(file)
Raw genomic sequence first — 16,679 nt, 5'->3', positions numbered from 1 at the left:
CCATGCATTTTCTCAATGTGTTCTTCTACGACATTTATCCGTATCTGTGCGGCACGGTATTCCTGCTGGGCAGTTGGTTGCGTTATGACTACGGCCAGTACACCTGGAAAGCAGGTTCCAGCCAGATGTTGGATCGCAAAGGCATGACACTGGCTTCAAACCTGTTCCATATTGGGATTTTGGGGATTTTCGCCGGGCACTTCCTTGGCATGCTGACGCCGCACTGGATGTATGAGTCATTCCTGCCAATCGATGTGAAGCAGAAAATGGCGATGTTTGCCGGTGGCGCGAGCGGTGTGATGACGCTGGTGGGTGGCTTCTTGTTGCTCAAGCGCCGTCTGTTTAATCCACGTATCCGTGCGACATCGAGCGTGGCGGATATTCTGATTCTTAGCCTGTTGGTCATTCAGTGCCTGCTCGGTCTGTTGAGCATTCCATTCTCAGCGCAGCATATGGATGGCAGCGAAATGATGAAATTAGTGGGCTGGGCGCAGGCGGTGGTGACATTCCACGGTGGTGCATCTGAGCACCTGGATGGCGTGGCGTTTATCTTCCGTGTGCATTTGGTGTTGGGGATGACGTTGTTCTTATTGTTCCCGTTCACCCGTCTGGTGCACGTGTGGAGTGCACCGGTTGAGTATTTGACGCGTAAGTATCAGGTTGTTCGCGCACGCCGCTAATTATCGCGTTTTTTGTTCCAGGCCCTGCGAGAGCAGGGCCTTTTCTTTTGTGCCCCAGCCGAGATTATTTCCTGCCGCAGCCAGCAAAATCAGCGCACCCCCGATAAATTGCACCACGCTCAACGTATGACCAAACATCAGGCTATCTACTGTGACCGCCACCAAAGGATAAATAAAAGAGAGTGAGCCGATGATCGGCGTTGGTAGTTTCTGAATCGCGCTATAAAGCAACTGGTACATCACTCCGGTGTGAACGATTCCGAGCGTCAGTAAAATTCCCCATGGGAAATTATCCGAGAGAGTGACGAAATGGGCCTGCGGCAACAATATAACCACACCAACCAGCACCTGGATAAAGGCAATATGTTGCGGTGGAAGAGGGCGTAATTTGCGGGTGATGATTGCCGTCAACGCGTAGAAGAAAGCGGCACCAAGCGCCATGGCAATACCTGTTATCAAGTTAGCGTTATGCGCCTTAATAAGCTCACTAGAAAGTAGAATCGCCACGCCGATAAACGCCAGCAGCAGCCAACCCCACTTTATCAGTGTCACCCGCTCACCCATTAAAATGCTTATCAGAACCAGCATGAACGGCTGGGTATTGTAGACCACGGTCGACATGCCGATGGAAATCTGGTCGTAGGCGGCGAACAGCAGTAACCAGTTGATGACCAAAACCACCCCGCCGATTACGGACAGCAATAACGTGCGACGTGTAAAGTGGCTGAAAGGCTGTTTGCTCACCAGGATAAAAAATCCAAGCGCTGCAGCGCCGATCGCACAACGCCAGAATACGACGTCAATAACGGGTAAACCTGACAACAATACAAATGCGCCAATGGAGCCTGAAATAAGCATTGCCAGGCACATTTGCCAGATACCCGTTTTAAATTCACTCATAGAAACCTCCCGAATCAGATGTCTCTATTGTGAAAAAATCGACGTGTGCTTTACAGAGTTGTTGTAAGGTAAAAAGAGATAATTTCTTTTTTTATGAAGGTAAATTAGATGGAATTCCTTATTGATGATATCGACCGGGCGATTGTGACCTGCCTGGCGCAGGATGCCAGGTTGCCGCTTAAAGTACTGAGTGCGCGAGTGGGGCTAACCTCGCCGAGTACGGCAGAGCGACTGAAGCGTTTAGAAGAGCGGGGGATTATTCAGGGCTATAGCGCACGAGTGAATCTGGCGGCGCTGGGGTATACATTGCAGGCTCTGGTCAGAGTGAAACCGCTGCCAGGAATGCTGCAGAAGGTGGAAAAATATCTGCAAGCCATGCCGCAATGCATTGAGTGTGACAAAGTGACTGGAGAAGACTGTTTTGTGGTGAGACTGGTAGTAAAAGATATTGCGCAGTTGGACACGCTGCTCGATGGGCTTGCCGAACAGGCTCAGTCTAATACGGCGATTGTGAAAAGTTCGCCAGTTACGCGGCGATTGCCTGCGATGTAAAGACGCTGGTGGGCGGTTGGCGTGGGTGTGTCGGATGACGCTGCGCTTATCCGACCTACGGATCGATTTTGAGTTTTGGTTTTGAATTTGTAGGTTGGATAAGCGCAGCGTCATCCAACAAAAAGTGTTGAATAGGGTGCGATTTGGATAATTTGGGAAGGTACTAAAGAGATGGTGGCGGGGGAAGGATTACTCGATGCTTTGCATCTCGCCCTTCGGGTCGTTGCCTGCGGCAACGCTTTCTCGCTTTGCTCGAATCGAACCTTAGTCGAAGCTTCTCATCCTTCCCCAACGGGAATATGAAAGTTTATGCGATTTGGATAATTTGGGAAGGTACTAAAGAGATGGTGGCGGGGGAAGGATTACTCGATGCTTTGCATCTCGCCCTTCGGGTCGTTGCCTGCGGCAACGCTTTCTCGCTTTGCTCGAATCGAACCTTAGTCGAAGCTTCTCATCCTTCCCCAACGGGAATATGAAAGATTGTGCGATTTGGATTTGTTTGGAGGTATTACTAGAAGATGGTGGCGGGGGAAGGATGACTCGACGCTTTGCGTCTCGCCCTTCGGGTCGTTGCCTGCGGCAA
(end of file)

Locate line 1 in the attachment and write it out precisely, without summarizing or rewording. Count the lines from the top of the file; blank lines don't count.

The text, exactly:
Raw genomic sequence first — 16,679 nt, 5'->3', positions numbered from 1 at the left: